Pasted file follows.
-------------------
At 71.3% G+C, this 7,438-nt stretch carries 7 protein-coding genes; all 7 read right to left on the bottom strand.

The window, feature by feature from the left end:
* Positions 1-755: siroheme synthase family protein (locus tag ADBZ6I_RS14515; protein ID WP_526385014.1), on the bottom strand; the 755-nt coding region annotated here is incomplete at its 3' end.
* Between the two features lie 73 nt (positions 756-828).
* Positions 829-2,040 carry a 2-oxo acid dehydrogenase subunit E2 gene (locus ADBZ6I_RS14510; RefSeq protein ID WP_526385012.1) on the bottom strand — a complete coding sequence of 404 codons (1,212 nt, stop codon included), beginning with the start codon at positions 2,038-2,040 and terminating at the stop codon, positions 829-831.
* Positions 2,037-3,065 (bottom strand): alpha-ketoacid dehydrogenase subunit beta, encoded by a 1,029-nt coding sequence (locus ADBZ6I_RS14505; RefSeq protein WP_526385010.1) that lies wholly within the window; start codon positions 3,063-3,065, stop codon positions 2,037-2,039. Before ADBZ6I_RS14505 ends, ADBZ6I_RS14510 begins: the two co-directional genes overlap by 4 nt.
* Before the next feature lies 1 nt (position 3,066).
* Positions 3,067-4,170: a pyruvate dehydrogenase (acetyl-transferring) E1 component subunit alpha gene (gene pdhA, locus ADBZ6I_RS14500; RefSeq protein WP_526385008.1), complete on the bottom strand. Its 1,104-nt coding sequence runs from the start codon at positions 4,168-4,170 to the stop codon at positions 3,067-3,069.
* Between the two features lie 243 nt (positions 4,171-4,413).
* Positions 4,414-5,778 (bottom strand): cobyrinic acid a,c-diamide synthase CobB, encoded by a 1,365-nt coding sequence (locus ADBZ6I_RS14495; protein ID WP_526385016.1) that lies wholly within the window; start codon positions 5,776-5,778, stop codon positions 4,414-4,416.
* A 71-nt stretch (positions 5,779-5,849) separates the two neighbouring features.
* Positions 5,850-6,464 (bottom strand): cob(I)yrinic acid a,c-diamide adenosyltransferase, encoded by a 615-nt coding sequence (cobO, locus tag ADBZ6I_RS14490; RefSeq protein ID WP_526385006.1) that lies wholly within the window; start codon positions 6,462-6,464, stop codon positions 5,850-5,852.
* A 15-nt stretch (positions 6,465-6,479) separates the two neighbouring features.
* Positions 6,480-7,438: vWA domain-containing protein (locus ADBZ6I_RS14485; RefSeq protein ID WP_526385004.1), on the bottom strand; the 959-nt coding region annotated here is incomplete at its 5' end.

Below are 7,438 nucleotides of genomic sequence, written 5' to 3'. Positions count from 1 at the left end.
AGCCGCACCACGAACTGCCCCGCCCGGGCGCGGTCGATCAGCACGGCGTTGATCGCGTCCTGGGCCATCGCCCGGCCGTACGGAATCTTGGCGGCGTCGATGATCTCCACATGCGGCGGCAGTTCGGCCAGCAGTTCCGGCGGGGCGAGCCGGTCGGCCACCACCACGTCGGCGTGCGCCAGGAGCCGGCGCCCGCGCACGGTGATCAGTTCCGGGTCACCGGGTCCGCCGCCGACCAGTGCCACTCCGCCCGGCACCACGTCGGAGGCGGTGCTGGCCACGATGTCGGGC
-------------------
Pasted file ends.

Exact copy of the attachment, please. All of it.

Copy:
At 71.3% G+C, this 7,438-nt stretch carries 7 protein-coding genes; all 7 read right to left on the bottom strand.

The window, feature by feature from the left end:
* Positions 1-755: siroheme synthase family protein (locus tag ADBZ6I_RS14515; protein ID WP_526385014.1), on the bottom strand; the 755-nt coding region annotated here is incomplete at its 3' end.
* Between the two features lie 73 nt (positions 756-828).
* Positions 829-2,040 carry a 2-oxo acid dehydrogenase subunit E2 gene (locus ADBZ6I_RS14510; RefSeq protein ID WP_526385012.1) on the bottom strand — a complete coding sequence of 404 codons (1,212 nt, stop codon included), beginning with the start codon at positions 2,038-2,040 and terminating at the stop codon, positions 829-831.
* Positions 2,037-3,065 (bottom strand): alpha-ketoacid dehydrogenase subunit beta, encoded by a 1,029-nt coding sequence (locus ADBZ6I_RS14505; RefSeq protein WP_526385010.1) that lies wholly within the window; start codon positions 3,063-3,065, stop codon positions 2,037-2,039. Before ADBZ6I_RS14505 ends, ADBZ6I_RS14510 begins: the two co-directional genes overlap by 4 nt.
* Before the next feature lies 1 nt (position 3,066).
* Positions 3,067-4,170: a pyruvate dehydrogenase (acetyl-transferring) E1 component subunit alpha gene (gene pdhA, locus ADBZ6I_RS14500; RefSeq protein WP_526385008.1), complete on the bottom strand. Its 1,104-nt coding sequence runs from the start codon at positions 4,168-4,170 to the stop codon at positions 3,067-3,069.
* Between the two features lie 243 nt (positions 4,171-4,413).
* Positions 4,414-5,778 (bottom strand): cobyrinic acid a,c-diamide synthase CobB, encoded by a 1,365-nt coding sequence (locus ADBZ6I_RS14495; protein ID WP_526385016.1) that lies wholly within the window; start codon positions 5,776-5,778, stop codon positions 4,414-4,416.
* A 71-nt stretch (positions 5,779-5,849) separates the two neighbouring features.
* Positions 5,850-6,464 (bottom strand): cob(I)yrinic acid a,c-diamide adenosyltransferase, encoded by a 615-nt coding sequence (cobO, locus tag ADBZ6I_RS14490; RefSeq protein ID WP_526385006.1) that lies wholly within the window; start codon positions 6,462-6,464, stop codon positions 5,850-5,852.
* A 15-nt stretch (positions 6,465-6,479) separates the two neighbouring features.
* Positions 6,480-7,438: vWA domain-containing protein (locus ADBZ6I_RS14485; RefSeq protein ID WP_526385004.1), on the bottom strand; the 959-nt coding region annotated here is incomplete at its 5' end.

Below are 7,438 nucleotides of genomic sequence, written 5' to 3'. Positions count from 1 at the left end.
AGCCGCACCACGAACTGCCCCGCCCGGGCGCGGTCGATCAGCACGGCGTTGATCGCGTCCTGGGCCATCGCCCGGCCGTACGGAATCTTGGCGGCGTCGATGATCTCCACATGCGGCGGCAGTTCGGCCAGCAGTTCCGGCGGGGCGAGCCGGTCGGCCACCACCACGTCGGCGTGCGCCAGGAGCCGGCGCCCGCGCACGGTGATCAGTTCCGGGTCACCGGGTCCGCCGCCGACCAGTGCCACTCCGCCCGGCACCACGTCGGAGGCGGTGCTGGCCACGATGTCGGGC